Flowerland, a vast Brookhaven garden that delighted tourists almost a century ago, could revive as a modern park in an idea an architect will float at the Nov. 17 City Council meeting.
“Our hope would be to recreate the glorious Flowerland that was once known far and wide as among the most beautiful gardens in the Southeast,” said Mayor Rebecca Chase Williams.
Flowerland was part of the estate of Dr. Luther Fischer, whose mansion still exists off Chamblee-Dunwoody Road behind a condo development on Fischer Way. The doctor reportedly created the flower garden along Nancy Creek so his wife, who was an invalid, could view it from the porch, Williams said. Fischer also opened the garden to the public once a year, drawing huge crowds, she said.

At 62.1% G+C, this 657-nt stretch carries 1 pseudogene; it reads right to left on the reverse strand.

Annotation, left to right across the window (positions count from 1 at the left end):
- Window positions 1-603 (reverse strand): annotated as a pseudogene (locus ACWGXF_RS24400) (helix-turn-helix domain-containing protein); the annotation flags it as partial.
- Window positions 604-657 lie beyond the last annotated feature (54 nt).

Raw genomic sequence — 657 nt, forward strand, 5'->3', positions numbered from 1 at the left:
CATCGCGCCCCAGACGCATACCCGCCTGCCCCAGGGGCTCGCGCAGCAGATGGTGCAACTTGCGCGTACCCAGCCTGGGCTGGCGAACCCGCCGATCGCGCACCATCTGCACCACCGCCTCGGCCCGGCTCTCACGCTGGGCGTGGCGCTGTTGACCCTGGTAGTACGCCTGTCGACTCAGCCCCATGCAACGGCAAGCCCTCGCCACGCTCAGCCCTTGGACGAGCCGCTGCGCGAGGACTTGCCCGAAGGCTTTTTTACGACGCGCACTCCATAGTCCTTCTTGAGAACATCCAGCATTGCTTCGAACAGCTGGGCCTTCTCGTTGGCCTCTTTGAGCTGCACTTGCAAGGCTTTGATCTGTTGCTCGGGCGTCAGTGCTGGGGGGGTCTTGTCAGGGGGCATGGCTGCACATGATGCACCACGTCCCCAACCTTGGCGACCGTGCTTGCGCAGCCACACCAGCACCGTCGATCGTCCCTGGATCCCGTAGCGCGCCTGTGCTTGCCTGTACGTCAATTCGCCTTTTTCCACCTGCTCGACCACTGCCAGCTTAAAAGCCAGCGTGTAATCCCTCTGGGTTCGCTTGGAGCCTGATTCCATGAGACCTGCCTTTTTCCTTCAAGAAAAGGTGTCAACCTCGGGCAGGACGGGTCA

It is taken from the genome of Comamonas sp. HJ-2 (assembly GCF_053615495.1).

Some of the garden’s original rose bushes, along with walls and beds, still exist along the creek, Williams said. That area is now part of the D’Youville condos, and any revival would need to be done in partnership with the homeowners, Williams said.
Williams, who recently started a Brookhaven history research project, said that a revived Flowerland has great local promise.
“It is a potential park,” she said.
The park is just an idea at this point. Andrew Amor, an architect, will give a historic presentation about Flowerland during the council’s Nov. 17 non-voting “work session,” which begin at 3:30 p.m. at Brookhaven City Hall, 4362 Peachtree Road.